Over the years, Wes Anderson has been lampooned by everyone from the cast of Saturday Night Live to glib legions of sardonic Youtubers. His fans are seen as “hipsters” that wear Zooey Deschanel dresses, drink organic pale ales in Bushwick, and ride Citi Bikes around Williamsburg while listening to Chuck Klosterman eBooks. While some v-neck wearing dudes with J. Tillman beards probably love to recite “Rushmore” dialogue to a girl at a fair trade coffee shop, who bears a passing resemblance to Trieste Kelly Dunn, not all Anderson fans are extras from HBO’s “Girls”.
I attended a screening for the polarizing director’s 2004 film, “The Life Aquatic With Steve Zissou”, and remember the acerbic and quippy crowd (at least 60% of them went on to become Buzzfeed writers, no doubt). Beanies, complete with the Zissou team logo, were handed out to everyone in line. Dudes were strutting around in these skullcaps as if they were Jack Huston during a GQ shoot. Inside, the audience was ready for deliberately stilted line-readings and deadpan physical humor. And in turn, Bill Murray delivered the goods. Willem Dafoe delivered the goods. And some endearing sentimentality delivered the goods. All with Amazon Prime speed.
As the years went by, Anderson’s style of pastel-colored whimsy became more accessible. The auteur with the construction paper compass even directed an American Express commercial. And then, in 2007, came “The Darjeeling Limited”: a film about family, emotional discord, and a train. The promotional materials went from skullies to tea bags, and groups of anticipatory theatergoers waned. In the opening minutes of the film, Jason Schwartzman appeared, donning his best Robert Goulet mustache, and parked his sheepish grin next to a glowing Natalie Portman. The two played daring games of provocation, all to the sound of Peter Sarstedt (it couldn’t have been anyone else).
“The Darjeeling Limited” employed all of the director’s best loved tricks – wonky dialogue, theatrical zoom-ins, overcast platitudes – to present a world of snarky endearment. As a person who loved Anderson’s films, this particular movie, set within the constricting confines of a train, bore at my patience as the film chugged along. Adrien Brody seemed unable to grasp Anderson’s humorous – and deliberately impassive – dialogue. He seemed lost in this peculiar universe: it was his “Pleasantville”. Meanwhile, Owen Wilson, a doyan and co-author of Anderson’s style, looked bored by the material – he appeared to have grown tired of the same old idiosyncratic tics. Because the film is largely stuck in contained corridors, our director’s crayon box, subsequently, also feels contained – there is little room to draw elaborate or even cursory lines. Even still, the screenplay can be beautifully hilarious: “Do you want to read a short story I wrote in France?” Jason Schwartzman’s character inquires. “How long is it?” Owen Wilson responds, curtly.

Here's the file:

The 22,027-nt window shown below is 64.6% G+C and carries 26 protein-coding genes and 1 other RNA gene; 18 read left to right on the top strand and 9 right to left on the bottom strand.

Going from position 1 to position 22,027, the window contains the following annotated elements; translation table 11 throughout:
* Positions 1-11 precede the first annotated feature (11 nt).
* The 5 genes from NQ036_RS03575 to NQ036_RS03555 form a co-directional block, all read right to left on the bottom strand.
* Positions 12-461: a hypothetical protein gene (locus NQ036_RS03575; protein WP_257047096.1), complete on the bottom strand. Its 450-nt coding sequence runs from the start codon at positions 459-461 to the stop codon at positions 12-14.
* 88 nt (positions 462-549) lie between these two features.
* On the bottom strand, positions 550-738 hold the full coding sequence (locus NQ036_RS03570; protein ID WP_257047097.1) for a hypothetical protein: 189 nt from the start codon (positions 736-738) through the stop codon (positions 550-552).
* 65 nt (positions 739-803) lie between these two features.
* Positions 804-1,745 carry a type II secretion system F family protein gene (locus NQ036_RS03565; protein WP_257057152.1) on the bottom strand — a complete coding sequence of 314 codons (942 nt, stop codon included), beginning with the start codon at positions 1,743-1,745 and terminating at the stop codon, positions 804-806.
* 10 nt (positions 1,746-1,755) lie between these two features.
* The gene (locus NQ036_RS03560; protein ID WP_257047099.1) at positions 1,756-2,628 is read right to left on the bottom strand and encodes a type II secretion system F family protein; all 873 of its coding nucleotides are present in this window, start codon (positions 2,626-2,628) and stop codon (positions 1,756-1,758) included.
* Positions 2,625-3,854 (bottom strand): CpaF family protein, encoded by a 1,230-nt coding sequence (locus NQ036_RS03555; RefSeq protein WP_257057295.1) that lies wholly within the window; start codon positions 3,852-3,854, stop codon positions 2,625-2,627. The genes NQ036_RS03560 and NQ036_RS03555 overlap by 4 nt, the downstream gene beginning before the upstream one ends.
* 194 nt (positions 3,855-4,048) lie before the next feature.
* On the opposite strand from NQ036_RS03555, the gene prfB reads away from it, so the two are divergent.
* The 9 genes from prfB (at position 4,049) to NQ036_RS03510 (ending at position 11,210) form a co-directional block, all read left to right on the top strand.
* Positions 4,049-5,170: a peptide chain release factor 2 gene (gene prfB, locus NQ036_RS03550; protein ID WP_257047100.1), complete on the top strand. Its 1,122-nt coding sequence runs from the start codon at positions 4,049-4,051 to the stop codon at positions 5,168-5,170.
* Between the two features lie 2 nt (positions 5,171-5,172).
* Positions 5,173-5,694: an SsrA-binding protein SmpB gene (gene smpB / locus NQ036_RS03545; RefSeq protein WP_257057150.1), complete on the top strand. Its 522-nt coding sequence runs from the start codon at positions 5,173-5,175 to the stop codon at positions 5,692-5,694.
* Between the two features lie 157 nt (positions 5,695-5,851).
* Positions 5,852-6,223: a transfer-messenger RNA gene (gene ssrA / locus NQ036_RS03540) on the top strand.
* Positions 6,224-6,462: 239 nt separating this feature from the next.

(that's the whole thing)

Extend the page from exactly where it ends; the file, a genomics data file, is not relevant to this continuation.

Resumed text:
I’ve seen Anderson’s film at least four times now, each sitting to varying degrees of disappointment. Is the Houston-born director being too adroitly cute for his own good? Is the cast unable to process the script? Is everyone too self-aware of their own waggish cleverness? This is a picture that appears crooked, no matter how many times you step back. The vogue ire for Anderson is undeserved, even if this film, and succeeding ones in his oeuvre, have been, essentially, derivative of one another. Though I’m not a fan of this particular opus, Criterion understands the importance of Anderson’s aesthetic watermarks, and so I don’t disagree with them for emblazoning their crest on this movie. On an unrelated note, though “Hotel Chevalier” and the ensuing “The Darjeeling Limited” were made almost ten years ago, it’s more jarring to see an iPod classic in 2016 than it is to see, say, a rotary phone. The world we live in, am I right?